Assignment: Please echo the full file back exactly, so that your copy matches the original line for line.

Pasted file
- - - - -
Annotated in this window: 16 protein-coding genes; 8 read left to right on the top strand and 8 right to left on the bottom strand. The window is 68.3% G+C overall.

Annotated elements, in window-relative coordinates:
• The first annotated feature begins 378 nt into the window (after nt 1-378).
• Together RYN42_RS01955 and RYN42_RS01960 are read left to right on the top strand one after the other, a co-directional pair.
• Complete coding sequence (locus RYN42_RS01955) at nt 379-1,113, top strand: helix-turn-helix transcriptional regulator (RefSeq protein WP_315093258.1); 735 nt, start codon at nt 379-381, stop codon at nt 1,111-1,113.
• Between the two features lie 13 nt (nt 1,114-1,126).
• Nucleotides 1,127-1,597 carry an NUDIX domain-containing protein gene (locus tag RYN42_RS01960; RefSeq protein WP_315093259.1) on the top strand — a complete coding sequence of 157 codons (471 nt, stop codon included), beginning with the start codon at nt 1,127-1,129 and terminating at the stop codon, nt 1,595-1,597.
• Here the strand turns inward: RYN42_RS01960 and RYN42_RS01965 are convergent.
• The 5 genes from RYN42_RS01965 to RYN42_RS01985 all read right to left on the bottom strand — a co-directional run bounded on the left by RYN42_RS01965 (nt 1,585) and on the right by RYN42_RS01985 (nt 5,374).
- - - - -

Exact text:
Annotated in this window: 16 protein-coding genes; 8 read left to right on the top strand and 8 right to left on the bottom strand. The window is 68.3% G+C overall.

Annotated elements, in window-relative coordinates:
• The first annotated feature begins 378 nt into the window (after nt 1-378).
• Together RYN42_RS01955 and RYN42_RS01960 are read left to right on the top strand one after the other, a co-directional pair.
• Complete coding sequence (locus RYN42_RS01955) at nt 379-1,113, top strand: helix-turn-helix transcriptional regulator (RefSeq protein WP_315093258.1); 735 nt, start codon at nt 379-381, stop codon at nt 1,111-1,113.
• Between the two features lie 13 nt (nt 1,114-1,126).
• Nucleotides 1,127-1,597 carry an NUDIX domain-containing protein gene (locus tag RYN42_RS01960; RefSeq protein WP_315093259.1) on the top strand — a complete coding sequence of 157 codons (471 nt, stop codon included), beginning with the start codon at nt 1,127-1,129 and terminating at the stop codon, nt 1,595-1,597.
• Here the strand turns inward: RYN42_RS01960 and RYN42_RS01965 are convergent.
• The 5 genes from RYN42_RS01965 to RYN42_RS01985 all read right to left on the bottom strand — a co-directional run bounded on the left by RYN42_RS01965 (nt 1,585) and on the right by RYN42_RS01985 (nt 5,374).